Azerbaijan and Armenia are at war – again. Who started it – doesn’t matter anymore. What matters is who wants what and what position every side takes in this conflict. And there is definitely more than just Armenia and Azerbaijan – about these, you wouldn’t probably hear in another 10 years, if not the conflict. As you understand – there is Turkey.
At least because the Turkish President clearly expressed his view on the situation. There is also Russia. And Europe. And even the US – in fact, half of the world may be involved in this small regional conflict of the two nations which don’t have any sound weight on a global scale.
Azerbaijan is a Turkic-speaking nation, Muslims. Within their territory, there is a region of Karabakh where Armenians live – a different language, background, and Christians. Armenians of Karabakh say “we have nothing to do with Azerbaijan, we want to be separate”. Azerbaijan says “that’s our land – if you want to stay on it, it will remain ours”.
So for Azerbaijan, Armenians of Karabakh are separatists and terrorists. For the Armenians of Karabakh, Azerbaijan is an oppressor state trying to expel you from your homeland, at the very least. A clear stalemate – or a balance, if you prefer.
The state of Armenia which borders Azerbaijan obviously supports the Armenians of Karabakh inside of Azerbaijan. In the meantime, Turkey clearly supports Azerbaijan as these are the two nations of similar blood, culture, and language.
Now, if it was only between Armenia, Azerbaijan, and Turkey – Armenia with Karabakh obviously have no chance: neither demographically, nor militarily, economically, or strategically. But there is a Russian military base in Armenia: Armenia is, or has been until now, a strategic vanguard post of Russian power projection into the Middle East since the conquest of Caucasus by the Russian Empire in the XIX century.
That means, although the time of old empires is gone, the two nations – namely, Russia and Turkey – still clash in this region. Now, Turkey is NATO, but it has been behaving not exactly pro-NATO lately: especially, the US has not been very happy with Turkey. In the meantime, Russia, even despite having a military base in Armenia, prefers to stay out of the battle as it sells arms to and has economic ties with both Armenia and Azerbaijan.
The Turkish President is pushing Turkey into yet another unsolvable conflict. As patriotic as it may appear to some Turks, in supporting their brother nation against Armenians, economically, it is yet another burden on the Turkish lira: war needs money, money needs to be loaned – or, printed.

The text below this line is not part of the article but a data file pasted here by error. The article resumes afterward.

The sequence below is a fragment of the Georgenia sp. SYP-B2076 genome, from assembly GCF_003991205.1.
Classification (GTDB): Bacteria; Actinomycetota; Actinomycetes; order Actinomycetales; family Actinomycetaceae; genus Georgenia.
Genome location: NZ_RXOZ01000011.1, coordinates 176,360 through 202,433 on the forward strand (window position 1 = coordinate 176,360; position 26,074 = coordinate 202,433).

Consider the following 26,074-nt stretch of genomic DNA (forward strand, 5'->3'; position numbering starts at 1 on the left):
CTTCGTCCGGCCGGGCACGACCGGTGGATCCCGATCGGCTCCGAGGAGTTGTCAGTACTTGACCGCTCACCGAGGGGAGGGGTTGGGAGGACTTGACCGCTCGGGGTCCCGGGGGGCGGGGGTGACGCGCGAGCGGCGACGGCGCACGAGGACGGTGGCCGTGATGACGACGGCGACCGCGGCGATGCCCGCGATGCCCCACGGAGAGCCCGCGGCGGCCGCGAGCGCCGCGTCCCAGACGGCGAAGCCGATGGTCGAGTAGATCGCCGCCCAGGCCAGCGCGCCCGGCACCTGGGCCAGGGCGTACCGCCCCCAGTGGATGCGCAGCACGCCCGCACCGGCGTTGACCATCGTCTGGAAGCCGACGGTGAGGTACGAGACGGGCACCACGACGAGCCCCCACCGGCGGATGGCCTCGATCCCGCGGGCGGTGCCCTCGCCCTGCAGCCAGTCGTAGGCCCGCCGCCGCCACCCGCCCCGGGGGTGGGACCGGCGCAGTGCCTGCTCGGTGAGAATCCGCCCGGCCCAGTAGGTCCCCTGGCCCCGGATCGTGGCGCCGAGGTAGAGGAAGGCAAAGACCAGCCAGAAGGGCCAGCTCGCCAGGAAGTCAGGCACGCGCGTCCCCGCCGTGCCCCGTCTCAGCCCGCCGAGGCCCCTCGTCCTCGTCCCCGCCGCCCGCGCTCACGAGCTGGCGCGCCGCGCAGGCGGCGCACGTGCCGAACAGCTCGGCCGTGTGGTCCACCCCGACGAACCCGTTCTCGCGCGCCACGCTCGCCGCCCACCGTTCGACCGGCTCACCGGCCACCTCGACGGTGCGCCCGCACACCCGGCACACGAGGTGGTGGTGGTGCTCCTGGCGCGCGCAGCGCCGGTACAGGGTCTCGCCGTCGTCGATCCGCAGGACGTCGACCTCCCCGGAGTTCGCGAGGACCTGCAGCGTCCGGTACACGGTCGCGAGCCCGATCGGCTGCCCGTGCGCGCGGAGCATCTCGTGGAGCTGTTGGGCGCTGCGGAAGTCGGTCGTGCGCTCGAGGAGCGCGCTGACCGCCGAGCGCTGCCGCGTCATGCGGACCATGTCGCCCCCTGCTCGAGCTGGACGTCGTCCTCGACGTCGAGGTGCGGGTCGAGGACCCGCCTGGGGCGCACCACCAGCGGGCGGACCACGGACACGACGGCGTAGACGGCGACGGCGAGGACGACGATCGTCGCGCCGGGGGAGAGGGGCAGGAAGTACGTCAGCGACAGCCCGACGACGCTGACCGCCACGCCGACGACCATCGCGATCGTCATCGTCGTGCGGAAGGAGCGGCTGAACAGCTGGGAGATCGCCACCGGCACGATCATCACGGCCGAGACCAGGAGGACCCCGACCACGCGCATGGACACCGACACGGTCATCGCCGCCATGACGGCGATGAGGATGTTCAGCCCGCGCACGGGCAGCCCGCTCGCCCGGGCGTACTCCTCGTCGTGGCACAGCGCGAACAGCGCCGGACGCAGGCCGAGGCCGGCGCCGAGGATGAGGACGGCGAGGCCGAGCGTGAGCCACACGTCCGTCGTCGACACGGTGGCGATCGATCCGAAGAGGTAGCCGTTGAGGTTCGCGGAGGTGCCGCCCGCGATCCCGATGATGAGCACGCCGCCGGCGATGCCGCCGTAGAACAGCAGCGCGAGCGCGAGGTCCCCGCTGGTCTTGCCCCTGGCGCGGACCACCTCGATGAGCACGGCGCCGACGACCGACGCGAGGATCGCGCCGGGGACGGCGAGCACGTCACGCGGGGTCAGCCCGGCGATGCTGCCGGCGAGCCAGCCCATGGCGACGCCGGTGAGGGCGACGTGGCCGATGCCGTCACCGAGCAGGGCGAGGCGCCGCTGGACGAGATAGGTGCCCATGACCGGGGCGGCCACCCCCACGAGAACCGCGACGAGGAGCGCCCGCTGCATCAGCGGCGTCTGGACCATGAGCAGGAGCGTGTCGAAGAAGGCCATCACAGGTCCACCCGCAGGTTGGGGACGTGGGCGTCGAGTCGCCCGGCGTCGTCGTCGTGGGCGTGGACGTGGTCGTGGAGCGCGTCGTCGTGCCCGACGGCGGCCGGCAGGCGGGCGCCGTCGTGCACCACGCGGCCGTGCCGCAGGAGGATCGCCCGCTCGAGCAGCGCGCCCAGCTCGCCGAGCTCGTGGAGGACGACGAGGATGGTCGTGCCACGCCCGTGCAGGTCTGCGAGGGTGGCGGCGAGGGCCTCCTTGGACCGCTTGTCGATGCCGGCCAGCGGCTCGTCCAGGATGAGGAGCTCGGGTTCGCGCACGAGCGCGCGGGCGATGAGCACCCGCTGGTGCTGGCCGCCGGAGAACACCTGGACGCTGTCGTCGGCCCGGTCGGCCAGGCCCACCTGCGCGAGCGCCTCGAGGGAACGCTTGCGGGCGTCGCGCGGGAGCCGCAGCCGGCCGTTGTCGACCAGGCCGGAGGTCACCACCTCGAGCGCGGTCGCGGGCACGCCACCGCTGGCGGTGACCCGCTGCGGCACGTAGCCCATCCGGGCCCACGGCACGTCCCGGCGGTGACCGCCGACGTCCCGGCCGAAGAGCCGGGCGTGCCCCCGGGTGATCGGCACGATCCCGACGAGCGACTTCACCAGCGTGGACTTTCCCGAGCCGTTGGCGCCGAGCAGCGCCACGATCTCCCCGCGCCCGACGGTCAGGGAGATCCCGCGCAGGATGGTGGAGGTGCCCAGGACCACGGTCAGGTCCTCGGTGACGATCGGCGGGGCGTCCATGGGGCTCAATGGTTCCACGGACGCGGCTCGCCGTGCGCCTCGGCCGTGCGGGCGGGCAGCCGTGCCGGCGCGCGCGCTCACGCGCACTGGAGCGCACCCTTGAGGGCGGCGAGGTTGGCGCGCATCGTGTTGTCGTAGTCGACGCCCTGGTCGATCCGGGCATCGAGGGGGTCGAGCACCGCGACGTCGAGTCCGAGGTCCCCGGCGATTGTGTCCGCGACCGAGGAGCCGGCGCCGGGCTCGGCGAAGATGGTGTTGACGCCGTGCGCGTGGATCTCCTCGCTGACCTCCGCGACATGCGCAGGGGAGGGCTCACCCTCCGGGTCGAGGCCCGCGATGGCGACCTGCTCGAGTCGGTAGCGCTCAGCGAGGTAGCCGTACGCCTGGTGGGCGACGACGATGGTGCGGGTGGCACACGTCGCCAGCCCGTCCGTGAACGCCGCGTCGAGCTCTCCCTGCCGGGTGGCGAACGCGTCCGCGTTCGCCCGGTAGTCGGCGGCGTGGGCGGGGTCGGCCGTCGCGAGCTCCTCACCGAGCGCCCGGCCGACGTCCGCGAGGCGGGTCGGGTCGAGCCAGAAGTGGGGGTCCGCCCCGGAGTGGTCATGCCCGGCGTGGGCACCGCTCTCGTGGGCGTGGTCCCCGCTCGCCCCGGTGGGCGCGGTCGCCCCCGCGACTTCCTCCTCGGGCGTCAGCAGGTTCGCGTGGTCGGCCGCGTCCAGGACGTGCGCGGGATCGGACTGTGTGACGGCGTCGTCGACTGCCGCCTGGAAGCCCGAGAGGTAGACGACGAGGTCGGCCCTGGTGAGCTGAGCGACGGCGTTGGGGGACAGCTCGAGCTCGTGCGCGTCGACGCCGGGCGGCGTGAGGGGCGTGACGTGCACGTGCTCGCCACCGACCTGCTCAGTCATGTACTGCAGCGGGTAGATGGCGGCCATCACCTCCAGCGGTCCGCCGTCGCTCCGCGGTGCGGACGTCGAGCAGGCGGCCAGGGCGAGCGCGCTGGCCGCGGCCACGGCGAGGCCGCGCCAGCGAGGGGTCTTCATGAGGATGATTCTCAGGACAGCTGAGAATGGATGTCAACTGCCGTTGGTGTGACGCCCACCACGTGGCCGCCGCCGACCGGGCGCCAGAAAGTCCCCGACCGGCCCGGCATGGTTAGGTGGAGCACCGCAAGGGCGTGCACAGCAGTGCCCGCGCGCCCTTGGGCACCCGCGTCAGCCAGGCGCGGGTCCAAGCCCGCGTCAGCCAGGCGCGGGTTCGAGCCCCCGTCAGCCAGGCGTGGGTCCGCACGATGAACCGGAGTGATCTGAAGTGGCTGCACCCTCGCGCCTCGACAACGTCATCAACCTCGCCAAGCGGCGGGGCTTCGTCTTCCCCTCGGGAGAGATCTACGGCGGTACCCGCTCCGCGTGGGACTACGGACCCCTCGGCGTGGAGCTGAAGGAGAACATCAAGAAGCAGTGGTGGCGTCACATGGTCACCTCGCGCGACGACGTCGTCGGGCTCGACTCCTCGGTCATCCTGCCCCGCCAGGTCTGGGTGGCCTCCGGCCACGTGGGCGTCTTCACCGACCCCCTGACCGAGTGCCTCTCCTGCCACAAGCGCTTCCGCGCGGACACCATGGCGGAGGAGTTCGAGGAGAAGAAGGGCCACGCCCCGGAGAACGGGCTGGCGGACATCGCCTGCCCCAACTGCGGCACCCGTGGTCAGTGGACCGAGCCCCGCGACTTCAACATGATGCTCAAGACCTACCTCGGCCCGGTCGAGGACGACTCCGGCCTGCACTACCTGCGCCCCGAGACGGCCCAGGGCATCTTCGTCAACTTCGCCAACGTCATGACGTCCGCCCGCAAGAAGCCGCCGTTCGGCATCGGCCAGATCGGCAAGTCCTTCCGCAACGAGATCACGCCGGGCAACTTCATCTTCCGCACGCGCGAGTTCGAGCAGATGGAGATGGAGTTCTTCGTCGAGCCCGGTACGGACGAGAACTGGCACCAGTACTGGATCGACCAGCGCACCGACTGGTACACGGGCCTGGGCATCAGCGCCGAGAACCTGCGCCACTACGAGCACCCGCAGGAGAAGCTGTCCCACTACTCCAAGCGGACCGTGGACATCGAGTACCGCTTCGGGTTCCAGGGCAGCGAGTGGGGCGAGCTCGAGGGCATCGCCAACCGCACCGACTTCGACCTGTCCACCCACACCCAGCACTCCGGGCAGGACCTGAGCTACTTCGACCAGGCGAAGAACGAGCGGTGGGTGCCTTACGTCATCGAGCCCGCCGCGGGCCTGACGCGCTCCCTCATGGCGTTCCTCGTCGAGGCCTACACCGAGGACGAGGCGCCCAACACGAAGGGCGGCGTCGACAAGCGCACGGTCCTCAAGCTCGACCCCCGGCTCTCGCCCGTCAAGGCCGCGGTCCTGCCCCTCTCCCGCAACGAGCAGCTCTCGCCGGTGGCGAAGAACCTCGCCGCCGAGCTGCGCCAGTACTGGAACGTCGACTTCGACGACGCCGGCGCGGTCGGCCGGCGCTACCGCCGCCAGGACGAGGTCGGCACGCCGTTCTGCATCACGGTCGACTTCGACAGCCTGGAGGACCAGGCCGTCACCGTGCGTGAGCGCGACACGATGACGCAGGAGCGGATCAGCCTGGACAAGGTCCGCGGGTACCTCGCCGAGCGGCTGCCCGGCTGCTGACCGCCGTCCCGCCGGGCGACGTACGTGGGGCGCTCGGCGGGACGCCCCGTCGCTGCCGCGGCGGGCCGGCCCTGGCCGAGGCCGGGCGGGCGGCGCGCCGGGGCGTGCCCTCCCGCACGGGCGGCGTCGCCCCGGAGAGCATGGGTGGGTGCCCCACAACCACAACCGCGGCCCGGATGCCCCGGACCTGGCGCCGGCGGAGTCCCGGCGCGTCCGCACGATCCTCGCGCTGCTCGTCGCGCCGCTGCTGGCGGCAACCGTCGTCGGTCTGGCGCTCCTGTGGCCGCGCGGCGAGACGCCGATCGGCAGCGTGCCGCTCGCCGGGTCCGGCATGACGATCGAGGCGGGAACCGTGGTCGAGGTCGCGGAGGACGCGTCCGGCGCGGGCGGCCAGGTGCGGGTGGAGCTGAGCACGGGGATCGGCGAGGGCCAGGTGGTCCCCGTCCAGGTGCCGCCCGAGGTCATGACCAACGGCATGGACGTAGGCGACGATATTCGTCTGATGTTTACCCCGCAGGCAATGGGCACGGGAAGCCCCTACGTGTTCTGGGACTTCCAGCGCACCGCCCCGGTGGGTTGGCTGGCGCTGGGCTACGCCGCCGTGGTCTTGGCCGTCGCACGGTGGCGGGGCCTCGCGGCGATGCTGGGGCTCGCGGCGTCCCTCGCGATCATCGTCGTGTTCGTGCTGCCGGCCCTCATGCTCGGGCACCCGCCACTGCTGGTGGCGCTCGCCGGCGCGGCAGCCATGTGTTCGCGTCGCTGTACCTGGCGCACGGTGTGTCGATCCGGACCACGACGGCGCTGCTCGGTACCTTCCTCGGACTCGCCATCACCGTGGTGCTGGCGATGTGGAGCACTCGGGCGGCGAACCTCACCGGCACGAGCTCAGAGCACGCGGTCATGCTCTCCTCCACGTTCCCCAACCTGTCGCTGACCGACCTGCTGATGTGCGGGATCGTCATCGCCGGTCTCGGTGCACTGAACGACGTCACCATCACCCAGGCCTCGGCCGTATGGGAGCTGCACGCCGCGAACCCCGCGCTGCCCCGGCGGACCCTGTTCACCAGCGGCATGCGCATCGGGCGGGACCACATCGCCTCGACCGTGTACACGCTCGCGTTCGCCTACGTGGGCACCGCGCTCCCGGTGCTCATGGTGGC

Geostrategically, it alienates Turkey even more – at least, from Europe. Because Europe, as much as it would like to see Russia lose some weight, doesn’t want to see Turkey rise as a regional power to become undisputed in the Middle East. And the latter – becoming undisputed in the Middle East – is exactly the aspiration of the Turkish President.
Erdogan wants to make Turkey great again (sounds familiar, right?), like how it was in the time of the great Ottoman sultans who projected their power as far as until Vienna, in their best times. Now, as the wealthier classes disapprove of Erdogan’s autocratic and religion-imposing grip, the poorer classes mostly support him on patriotic feelings. These feelings need to feed on something – and what may be better than another patriotic war to make the poor people yell “hooray” to their president?
Up means less
The 100-MA and 200-MA have been almost identically looking upwards on the weekly chart. That means the TRY has been losing value against the USD across the years, with minor deviations. In addition to that, the trajectory seems to be accelerating its upward slope vertically – the Turkish lira is increasing the pace of depreciation.
The historical level of 8.00 appears to be just around the corner – maybe, by New Year, we will see it crossed. Technically, going that far away from the Moving Averages would be a ground to expect a nearing correction downwards. But if and when it happens, it will be a temporary technical downturn compared to the strategic upward pressure Erdogan’s politics are exerting on USD/JPY.